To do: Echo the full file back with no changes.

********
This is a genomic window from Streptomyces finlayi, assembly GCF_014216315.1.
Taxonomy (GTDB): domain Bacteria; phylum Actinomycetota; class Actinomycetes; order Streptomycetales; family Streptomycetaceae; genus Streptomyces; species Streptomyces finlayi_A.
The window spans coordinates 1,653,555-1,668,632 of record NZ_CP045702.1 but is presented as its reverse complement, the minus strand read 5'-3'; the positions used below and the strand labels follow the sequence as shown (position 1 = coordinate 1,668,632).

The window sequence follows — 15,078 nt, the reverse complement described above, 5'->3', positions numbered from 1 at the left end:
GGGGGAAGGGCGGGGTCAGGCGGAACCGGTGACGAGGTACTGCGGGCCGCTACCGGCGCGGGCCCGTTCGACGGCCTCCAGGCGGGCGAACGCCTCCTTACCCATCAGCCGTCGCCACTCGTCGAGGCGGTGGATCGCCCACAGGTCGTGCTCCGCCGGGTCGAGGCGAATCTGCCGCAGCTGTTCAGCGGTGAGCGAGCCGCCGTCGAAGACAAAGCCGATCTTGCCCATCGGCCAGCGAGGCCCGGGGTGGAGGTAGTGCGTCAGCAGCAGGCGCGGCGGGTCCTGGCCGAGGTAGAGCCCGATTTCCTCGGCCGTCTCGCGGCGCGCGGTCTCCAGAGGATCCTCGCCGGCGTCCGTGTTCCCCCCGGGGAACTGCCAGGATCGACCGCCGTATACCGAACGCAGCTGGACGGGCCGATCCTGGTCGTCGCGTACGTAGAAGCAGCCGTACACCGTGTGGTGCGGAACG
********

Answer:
This is a genomic window from Streptomyces finlayi, assembly GCF_014216315.1.
Taxonomy (GTDB): domain Bacteria; phylum Actinomycetota; class Actinomycetes; order Streptomycetales; family Streptomycetaceae; genus Streptomyces; species Streptomyces finlayi_A.
The window spans coordinates 1,653,555-1,668,632 of record NZ_CP045702.1 but is presented as its reverse complement, the minus strand read 5'-3'; the positions used below and the strand labels follow the sequence as shown (position 1 = coordinate 1,668,632).

The window sequence follows — 15,078 nt, the reverse complement described above, 5'->3', positions numbered from 1 at the left end:
GGGGGAAGGGCGGGGTCAGGCGGAACCGGTGACGAGGTACTGCGGGCCGCTACCGGCGCGGGCCCGTTCGACGGCCTCCAGGCGGGCGAACGCCTCCTTACCCATCAGCCGTCGCCACTCGTCGAGGCGGTGGATCGCCCACAGGTCGTGCTCCGCCGGGTCGAGGCGAATCTGCCGCAGCTGTTCAGCGGTGAGCGAGCCGCCGTCGAAGACAAAGCCGATCTTGCCCATCGGCCAGCGAGGCCCGGGGTGGAGGTAGTGCGTCAGCAGCAGGCGCGGCGGGTCCTGGCCGAGGTAGAGCCCGATTTCCTCGGCCGTCTCGCGGCGCGCGGTCTCCAGAGGATCCTCGCCGGCGTCCGTGTTCCCCCCGGGGAACTGCCAGGATCGACCGCCGTATACCGAACGCAGCTGGACGGGCCGATCCTGGTCGTCGCGTACGTAGAAGCAGCCGTACACCGTGTGGTGCGGAACG